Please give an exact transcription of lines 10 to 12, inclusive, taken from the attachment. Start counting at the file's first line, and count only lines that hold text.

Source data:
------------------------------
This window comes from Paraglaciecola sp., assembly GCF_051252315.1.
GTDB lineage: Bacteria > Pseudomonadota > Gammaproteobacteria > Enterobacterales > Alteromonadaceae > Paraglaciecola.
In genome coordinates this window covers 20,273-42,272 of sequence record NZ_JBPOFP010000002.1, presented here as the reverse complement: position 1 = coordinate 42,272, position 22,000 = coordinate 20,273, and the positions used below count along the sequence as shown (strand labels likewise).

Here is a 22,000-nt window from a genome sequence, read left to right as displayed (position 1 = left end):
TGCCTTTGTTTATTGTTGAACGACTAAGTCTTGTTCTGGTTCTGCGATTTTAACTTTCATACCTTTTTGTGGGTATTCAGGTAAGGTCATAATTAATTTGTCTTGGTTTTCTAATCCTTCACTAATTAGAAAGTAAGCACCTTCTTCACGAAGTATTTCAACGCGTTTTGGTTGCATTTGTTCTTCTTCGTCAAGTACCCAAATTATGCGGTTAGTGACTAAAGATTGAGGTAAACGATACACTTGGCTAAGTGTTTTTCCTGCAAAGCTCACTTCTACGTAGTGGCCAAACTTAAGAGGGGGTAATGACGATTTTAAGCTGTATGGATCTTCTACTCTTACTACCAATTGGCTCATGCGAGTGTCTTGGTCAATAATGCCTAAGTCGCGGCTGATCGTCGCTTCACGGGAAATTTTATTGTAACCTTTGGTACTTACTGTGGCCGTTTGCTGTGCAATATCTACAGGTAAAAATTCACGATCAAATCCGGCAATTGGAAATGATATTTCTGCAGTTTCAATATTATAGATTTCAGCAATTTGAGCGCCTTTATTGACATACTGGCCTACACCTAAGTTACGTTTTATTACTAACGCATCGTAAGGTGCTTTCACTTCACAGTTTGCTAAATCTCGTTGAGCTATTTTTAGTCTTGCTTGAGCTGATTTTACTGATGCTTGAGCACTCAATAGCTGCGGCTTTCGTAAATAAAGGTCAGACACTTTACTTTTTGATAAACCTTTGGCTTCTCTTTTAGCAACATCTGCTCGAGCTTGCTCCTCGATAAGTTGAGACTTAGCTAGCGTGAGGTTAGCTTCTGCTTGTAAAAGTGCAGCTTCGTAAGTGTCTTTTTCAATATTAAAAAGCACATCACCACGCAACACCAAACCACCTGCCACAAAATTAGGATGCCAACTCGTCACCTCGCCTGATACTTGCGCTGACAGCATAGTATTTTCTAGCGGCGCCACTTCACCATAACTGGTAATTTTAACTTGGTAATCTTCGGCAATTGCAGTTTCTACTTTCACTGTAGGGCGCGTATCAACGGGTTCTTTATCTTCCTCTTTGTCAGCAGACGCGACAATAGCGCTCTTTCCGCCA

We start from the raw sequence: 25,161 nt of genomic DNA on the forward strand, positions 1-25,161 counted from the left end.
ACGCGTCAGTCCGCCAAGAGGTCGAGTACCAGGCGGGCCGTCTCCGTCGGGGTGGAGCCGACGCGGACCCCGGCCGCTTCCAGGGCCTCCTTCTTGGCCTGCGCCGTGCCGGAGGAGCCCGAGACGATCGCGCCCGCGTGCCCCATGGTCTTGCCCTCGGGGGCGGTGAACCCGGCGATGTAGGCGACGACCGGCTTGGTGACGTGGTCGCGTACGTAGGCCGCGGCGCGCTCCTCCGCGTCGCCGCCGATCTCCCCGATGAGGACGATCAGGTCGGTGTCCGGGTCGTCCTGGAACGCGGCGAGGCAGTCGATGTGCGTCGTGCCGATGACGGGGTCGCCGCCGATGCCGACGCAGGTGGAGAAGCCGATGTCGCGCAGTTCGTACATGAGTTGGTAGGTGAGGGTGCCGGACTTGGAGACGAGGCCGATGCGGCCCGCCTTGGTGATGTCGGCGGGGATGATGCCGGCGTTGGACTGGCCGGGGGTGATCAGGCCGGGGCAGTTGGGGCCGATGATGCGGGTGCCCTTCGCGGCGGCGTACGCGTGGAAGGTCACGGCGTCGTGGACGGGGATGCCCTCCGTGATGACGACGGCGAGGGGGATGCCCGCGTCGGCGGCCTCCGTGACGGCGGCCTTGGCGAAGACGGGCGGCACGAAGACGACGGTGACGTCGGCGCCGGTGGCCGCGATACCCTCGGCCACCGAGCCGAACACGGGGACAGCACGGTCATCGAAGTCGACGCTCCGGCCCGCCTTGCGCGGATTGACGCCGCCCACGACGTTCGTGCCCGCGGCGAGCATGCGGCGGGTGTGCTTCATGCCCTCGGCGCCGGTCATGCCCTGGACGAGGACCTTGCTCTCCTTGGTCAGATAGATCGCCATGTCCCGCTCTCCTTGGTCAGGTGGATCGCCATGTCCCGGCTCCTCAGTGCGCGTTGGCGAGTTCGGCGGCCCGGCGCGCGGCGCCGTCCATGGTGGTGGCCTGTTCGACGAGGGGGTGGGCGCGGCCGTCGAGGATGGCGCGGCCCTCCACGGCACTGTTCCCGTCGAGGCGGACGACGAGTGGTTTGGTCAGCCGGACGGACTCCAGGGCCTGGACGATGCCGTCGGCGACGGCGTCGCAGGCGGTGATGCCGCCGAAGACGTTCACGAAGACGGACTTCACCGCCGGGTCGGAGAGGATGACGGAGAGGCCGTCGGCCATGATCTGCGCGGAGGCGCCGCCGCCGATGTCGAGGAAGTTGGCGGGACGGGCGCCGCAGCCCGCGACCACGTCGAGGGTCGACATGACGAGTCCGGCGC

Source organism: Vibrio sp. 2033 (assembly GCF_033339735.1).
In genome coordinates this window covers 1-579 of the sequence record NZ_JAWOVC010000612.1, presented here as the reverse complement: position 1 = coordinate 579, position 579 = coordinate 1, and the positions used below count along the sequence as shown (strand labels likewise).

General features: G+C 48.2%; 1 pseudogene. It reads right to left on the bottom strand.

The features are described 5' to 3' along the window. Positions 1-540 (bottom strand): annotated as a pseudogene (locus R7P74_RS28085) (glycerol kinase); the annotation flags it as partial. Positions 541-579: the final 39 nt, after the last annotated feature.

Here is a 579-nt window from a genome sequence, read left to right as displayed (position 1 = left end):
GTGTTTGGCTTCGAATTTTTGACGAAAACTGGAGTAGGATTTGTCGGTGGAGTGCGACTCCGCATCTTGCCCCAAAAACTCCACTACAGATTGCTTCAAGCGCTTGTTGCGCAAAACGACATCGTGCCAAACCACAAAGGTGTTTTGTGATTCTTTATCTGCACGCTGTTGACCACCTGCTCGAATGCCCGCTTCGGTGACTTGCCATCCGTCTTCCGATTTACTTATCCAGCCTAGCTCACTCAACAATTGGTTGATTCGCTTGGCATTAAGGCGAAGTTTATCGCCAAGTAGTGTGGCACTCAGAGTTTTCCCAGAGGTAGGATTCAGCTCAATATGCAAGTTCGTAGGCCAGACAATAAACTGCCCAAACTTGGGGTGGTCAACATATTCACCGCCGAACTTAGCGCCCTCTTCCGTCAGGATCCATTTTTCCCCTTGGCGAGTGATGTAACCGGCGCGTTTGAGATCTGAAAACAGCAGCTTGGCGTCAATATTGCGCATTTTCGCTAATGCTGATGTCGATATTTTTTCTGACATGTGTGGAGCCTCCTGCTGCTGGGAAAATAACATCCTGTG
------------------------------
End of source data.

General features: G+C 48.2%; 1 pseudogene. It reads right to left on the bottom strand.

The features are described 5' to 3' along the window. Positions 1-540 (bottom strand): annotated as a pseudogene (locus R7P74_RS28085) (glycerol kinase); the annotation flags it as partial. Positions 541-579: the final 39 nt, after the last annotated feature.

Here is a 579-nt window from a genome sequence, read left to right as displayed (position 1 = left end):